I saw the new Band—or, more accurately, Robbie Robertson—too-short documentary Once Were Brothers last weekend and thoroughly enjoyed it, probably more than I liked the group itself. An exaggeration, perhaps, but although I tried to go nuts over The Band in the late-1960s and early-1970s, like so many of my peers whose musical taste I respected, the quintet just never bowled me over. Too earnest, not a lick of humor in their songs, so-so Dylan covers and the patina of “real America” as interpreted by four Canadians and one Arkansan that bugged the hell out me. Maybe that was fair, maybe it wasn’t, but it was my feeling at the time, and still is 50 years later.
But what separates Once Were Brothers from the overrated Echo in the Canyon—way too much Jakob Dylan and friends interpreting ancient songs—and David Crosby (Remember My Name) documentaries from last year is that nearly all of the 100 minutes is archival footage, going back to the early-60s when the five “brothers” backed Ronnie Hawkins as a bar band to 1976’s farewell concert, filmed by Martin Scorsese (but of course) for his ’78 film The Last Waltz. The documentary draws from Robertson’s memoir Testimony (which I haven’t, and don’t plan to, read), and as he and sensible hermit Garth Hudson are the lone survivors of the group, he gets the last word and self-serving slant on their career. I was pretty caught up on The Band’s famous days (fairly short-lived, given the duration of their time together) and saw them play with Bob Dylan on the latter’s “comeback” tour of ’74, but was never motivated to see the group by itself. That show, by the way, was a disappointment, as Dylan and the Band blasted through the songs, even as the sold-out crowd lit their Bics.
I’d be hard-pressed to put together a 12-song album of my favorite Band songs, but here goes: “The Weight” (Robertson’s association with Dylan during the months they spent together in Woodstock is obvious in the lyrics; “The Night They Drove Old Dixie Down” (I’ve noted this before, but since the song is an elegy to the waning days of the Confederacy and mentions the #cancelled Robert E. Lee, why hasn’t the left-wing banned it?); “King Harvest”; “Acadian Driftwood”; 4% Pantomime” (a raucous back-and-forth with guest Van Morrison and Richard Manuel; “Stage Fright”; “The Shape I’m In”; the live version of “Tell Me Momma” from when they backed Dylan in Europe; the live Dylan-penned “When I Paint My Masterpiece” from 1971’s live Academy of Music show; “Up On Cripple Creek,”; “Chest Fever” and, I’m reaching here, “Across the Great Divide.”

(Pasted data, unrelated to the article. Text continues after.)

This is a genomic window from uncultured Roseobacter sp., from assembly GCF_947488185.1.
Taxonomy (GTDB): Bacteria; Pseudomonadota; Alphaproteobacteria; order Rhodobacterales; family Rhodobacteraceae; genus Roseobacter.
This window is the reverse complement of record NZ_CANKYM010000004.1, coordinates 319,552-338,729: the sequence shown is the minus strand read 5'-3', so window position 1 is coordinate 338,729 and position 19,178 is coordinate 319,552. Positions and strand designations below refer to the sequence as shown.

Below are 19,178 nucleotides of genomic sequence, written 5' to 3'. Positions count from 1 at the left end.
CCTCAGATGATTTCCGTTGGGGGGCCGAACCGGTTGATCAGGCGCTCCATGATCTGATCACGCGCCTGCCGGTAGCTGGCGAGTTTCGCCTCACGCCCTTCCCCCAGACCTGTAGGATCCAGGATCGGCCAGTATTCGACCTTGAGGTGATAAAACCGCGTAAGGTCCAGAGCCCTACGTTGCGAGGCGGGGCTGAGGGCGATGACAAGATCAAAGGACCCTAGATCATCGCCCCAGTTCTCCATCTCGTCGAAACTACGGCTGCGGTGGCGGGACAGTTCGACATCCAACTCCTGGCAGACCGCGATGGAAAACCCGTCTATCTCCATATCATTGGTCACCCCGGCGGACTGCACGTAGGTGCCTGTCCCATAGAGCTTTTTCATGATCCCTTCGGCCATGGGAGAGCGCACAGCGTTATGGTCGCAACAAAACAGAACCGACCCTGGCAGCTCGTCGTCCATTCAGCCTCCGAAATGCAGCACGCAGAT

In Robertson’s Testimony, according to friends, he comes across as a narcissistic revisionist, and leaves out the bitter acrimony between him and former best friend Levon Helm. One buddy, who’d up his Band album to 20 songs, stopped reading after 60 pages. The personal squabbles don’t really interest me, because I was never that invested in the group (unlike books about Dylan, The Beatles, Gram Parsons, the Kinks and Stones), but as Robertson was the main songwriter and eventual de facto leader—unlike Helm, Danko and Manuel, he kept his alcohol and drug use to a manageable level (similar to Mick Jagger and Paul McCartney), and never got hooked on heroin—it’s his story to tell.
And it is a good story: Robertson, who began playing guitar at 10 or so, recalls as a teenager he was suddenly blissfully bombarded in the mid-late 1950s with the sounds of Chuck Berry, Carl Perkins, Elvis, Fats Domino, The Everly Brothers, Little Richard, Roy Orbison, and the rest, and knew immediately what he wanted to do with his life. He remembers, with some condescension, asking a classmate his future dreams, and when the boy said he wanted to own a bowling alley, Robertson said, “I guess you can bowl free for the rest of your life.” His plans were far more grand, to participate in a musical revolution; as the footage shows, he was a killer guitar player, and Hawkins says he never saw anyone work so hard. Hawkins, now 85, makes a few appearances as an interviewee, and he’s funny: when Robertson asked him, upon asked to join Hawkins’ group, what the pay would be, “The Hawk” responded (not verbatim), “Not much, but you’ll get more pussy than you can dream of.” And then added: “And he did!”
Robertson’s ex-wife Dominique is also excellent in several cameos, remembering the excitement of The Band’s early days, and lamenting the wild life in Woodstock that crippled Helm, Manuel and Danko, detailing car crashes, endless drugs, all while she and Robbie were trying to raise a family.
Robertson’s legacy stake gets a little rich when he says, “I don’t know of any other group of musicians with a story equivalent to the story of the Band. And it was a beautiful thing. It was so beautiful it went up in flames.” I’d guess that other rock groups might feel the same about their own careers, but let them make their own documentary. One certainty: Bruce Springsteen will be on hand, as he is in Once Were Brothers, to make some grandiose proclamations. Off topic, but when it’s Springsteen’s turn for a film about his superstardom, will any of his slightly older peers be alive to return the favor?
—Follow Russ Smith on Twitter: @MUGGER1955